Sweet taste of liberty : a true story of slavery and restitution in America / W. Caleb McDaniel.
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|Location||Call Number / Copy Notes||Barcode||Shelving Location||Holdable?||Status||Due Date|
|Burlington Public Library||306.3620 MCDANIEL 2019||39851001577205||New Non-fiction||Copy hold / Volume hold||Available||-|
- ISBN: 9780190846992
- ISBN: 0190846992
- Physical Description: viii, 340 pages, 12 unnumbered pages of plates : illustrations, maps ; 25 cm
- Publisher: New York, NY : Oxford University Press, 
|Bibliography, etc. Note:||
Includes bibliographical references (pages 259-325) and index.
|Formatted Contents Note:||
Part I. The worst slave of them all -- The crossing -- Touseytown -- Downriver -- Ward's return -- Cincinnati -- The plan -- The flight -- Part II. Forks in the road -- Raising a muss -- Wood v. Ward -- The keeper -- Natchez -- Brandon Hall -- Versailles -- Revolution -- The march -- Part III. The return of Henrietta Wood -- Arthur -- Robertson County -- Dawn and doom -- Nashville -- A rather interesting case -- Story of a slave -- The verdict.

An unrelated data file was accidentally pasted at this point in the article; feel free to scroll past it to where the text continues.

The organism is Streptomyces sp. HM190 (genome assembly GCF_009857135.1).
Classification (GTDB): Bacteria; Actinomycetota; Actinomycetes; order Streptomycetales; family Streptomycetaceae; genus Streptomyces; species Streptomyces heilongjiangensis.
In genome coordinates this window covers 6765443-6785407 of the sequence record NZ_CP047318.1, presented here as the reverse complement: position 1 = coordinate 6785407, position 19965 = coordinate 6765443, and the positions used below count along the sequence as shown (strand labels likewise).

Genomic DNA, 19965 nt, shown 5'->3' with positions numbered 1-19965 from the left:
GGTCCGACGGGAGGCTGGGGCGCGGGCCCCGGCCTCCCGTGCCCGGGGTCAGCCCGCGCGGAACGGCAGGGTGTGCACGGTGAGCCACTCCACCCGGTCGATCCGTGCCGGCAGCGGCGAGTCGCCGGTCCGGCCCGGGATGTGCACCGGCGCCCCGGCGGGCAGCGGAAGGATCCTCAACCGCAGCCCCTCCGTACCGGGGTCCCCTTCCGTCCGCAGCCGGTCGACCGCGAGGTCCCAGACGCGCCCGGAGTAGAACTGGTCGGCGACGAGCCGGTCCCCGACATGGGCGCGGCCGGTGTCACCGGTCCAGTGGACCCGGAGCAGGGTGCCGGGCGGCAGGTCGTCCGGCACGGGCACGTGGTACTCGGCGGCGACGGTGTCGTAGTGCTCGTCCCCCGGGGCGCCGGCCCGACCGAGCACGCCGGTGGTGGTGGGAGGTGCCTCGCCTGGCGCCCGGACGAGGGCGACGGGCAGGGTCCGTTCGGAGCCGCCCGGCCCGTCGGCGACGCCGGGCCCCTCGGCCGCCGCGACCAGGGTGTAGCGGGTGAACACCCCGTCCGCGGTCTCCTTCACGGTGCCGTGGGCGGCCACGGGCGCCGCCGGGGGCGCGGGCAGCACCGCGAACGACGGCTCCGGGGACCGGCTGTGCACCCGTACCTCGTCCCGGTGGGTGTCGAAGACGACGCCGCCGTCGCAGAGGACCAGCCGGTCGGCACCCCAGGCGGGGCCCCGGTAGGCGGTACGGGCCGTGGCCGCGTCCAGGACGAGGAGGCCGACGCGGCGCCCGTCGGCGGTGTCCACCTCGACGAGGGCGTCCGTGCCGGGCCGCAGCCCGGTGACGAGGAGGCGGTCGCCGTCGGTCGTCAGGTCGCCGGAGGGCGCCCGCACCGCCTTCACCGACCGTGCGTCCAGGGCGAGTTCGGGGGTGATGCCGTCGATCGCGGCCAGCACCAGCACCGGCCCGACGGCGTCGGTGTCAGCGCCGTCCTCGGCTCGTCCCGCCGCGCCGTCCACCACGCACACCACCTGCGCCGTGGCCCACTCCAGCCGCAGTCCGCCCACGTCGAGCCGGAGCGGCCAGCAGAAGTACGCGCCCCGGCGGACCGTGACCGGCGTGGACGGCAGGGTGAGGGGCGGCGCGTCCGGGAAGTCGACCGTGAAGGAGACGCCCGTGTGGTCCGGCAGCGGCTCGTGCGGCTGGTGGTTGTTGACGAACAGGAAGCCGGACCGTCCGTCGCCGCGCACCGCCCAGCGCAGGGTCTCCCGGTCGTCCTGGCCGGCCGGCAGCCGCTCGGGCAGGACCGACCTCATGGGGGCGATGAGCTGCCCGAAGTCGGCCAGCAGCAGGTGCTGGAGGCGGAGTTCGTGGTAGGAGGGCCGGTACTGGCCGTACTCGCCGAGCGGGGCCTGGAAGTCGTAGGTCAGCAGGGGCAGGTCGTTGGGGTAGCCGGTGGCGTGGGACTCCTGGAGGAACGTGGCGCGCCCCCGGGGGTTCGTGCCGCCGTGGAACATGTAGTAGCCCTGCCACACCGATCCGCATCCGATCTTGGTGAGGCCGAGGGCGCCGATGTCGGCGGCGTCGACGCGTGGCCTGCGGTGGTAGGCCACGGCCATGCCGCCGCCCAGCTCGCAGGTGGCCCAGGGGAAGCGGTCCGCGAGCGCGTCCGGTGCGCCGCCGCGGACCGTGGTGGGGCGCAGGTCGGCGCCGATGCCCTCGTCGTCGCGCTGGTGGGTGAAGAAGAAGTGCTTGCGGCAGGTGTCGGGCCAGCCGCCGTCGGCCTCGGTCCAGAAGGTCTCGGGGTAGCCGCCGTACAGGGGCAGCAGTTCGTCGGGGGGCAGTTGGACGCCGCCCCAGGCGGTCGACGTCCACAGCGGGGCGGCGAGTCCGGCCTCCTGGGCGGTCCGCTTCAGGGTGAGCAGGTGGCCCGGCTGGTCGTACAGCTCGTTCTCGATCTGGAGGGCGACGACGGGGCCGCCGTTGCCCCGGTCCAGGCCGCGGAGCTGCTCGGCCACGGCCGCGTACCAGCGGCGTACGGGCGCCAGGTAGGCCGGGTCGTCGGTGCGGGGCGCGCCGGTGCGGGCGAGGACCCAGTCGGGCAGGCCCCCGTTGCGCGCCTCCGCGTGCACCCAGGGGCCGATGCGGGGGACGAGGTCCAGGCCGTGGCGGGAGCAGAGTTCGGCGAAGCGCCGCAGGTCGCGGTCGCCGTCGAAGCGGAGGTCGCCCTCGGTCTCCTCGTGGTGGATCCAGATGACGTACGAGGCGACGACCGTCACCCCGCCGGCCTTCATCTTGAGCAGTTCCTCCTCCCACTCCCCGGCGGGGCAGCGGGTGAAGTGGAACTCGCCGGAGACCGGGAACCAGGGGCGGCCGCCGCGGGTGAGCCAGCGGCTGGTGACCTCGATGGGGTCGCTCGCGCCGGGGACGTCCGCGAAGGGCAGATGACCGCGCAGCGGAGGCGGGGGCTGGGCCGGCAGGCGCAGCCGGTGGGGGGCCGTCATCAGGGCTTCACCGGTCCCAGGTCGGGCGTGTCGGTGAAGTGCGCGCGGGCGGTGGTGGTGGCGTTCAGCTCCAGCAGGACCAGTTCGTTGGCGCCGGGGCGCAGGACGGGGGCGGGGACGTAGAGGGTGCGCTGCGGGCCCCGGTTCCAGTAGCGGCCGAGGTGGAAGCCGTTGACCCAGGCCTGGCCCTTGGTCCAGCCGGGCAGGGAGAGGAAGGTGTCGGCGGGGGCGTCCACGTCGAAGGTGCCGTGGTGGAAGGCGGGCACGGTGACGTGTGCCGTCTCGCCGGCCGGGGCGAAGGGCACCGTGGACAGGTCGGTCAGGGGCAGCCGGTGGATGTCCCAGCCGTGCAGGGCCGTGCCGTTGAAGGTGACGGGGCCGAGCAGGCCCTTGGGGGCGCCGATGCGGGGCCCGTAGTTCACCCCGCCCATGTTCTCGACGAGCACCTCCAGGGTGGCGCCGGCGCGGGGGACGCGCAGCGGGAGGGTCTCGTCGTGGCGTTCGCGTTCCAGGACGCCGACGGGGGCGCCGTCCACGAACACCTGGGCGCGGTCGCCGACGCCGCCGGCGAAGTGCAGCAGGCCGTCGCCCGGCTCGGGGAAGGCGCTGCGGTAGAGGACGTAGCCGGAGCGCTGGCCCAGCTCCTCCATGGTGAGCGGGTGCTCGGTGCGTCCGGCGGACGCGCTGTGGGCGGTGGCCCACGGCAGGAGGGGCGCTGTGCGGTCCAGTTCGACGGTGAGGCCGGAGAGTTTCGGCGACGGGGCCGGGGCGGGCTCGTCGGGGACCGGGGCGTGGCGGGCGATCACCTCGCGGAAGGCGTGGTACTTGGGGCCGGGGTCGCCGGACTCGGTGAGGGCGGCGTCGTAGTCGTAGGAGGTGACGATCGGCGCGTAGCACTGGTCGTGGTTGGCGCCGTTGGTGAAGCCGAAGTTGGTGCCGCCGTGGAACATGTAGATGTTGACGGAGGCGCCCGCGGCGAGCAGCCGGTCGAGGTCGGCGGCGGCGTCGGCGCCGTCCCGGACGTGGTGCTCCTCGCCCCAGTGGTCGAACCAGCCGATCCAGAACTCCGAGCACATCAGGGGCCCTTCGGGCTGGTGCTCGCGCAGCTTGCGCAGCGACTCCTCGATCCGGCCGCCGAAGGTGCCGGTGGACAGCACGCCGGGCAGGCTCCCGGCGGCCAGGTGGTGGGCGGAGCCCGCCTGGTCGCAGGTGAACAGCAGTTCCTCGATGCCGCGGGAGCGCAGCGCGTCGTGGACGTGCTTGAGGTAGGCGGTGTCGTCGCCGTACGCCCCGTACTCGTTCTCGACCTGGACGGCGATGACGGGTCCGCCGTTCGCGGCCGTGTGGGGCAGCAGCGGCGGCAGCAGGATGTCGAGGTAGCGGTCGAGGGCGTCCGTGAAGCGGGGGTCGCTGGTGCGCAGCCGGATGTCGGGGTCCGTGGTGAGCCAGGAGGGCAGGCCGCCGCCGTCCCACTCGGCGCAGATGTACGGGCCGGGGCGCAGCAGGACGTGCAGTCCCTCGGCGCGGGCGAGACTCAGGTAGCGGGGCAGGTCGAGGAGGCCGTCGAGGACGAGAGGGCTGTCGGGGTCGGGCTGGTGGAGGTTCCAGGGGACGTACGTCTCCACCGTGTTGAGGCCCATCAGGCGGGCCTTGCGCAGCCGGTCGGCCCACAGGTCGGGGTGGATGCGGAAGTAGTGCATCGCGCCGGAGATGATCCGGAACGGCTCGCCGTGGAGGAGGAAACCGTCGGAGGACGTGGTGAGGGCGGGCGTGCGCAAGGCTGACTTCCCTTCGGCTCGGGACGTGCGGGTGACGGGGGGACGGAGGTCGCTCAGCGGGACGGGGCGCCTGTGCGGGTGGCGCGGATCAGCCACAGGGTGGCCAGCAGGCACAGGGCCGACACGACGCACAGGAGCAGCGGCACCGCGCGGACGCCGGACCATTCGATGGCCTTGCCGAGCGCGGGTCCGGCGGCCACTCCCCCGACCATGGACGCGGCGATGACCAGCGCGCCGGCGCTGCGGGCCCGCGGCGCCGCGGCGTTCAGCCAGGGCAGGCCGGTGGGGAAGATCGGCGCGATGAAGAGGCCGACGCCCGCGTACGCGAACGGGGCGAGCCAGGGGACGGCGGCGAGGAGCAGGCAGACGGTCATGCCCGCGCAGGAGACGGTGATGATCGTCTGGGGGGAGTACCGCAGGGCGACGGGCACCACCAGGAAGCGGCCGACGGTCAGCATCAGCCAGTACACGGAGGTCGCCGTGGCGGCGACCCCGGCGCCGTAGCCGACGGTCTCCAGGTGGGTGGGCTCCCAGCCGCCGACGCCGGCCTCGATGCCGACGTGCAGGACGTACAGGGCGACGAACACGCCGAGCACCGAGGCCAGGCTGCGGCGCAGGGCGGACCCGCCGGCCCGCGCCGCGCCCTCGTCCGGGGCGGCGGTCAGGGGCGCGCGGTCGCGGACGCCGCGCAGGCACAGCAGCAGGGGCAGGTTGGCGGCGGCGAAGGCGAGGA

"In Sweet Taste of Liberty, W. Caleb McDaniel focuses on the experience of a freed slave who was sold back into slavery, eventually freed again, and who then sued the man who had sold her back into bondage. Henrietta Wood was born into slavery, but in 1848, she was taken to Cincinnati and legally freed. In 1855, however, a wealthy Kentucky businessman named Zebulon Ward, who colluded with Wood's employer, abducted Wood and sold her back into bondage. In the years that followed before and during the Civil War, she gave birth to a son and was forced to march to Texas. She obtained her freedom a second time after the war and returned to Cincinnati, where she sued Ward for $20,000 in damages--now known as reparations. Astonishingly, after ten years of litigation, Henrietta Wood won her case. In 1878, a Federal jury awarded her $2,500 and the decision stuck on appeal. While nowhere close to the amount she had demanded, this may be the largest amount of money ever awarded by an American court in restitution for slavery. Wood went on to live until 1912"-- Provided by publisher.
Pulitzer Prize for History, 2020.
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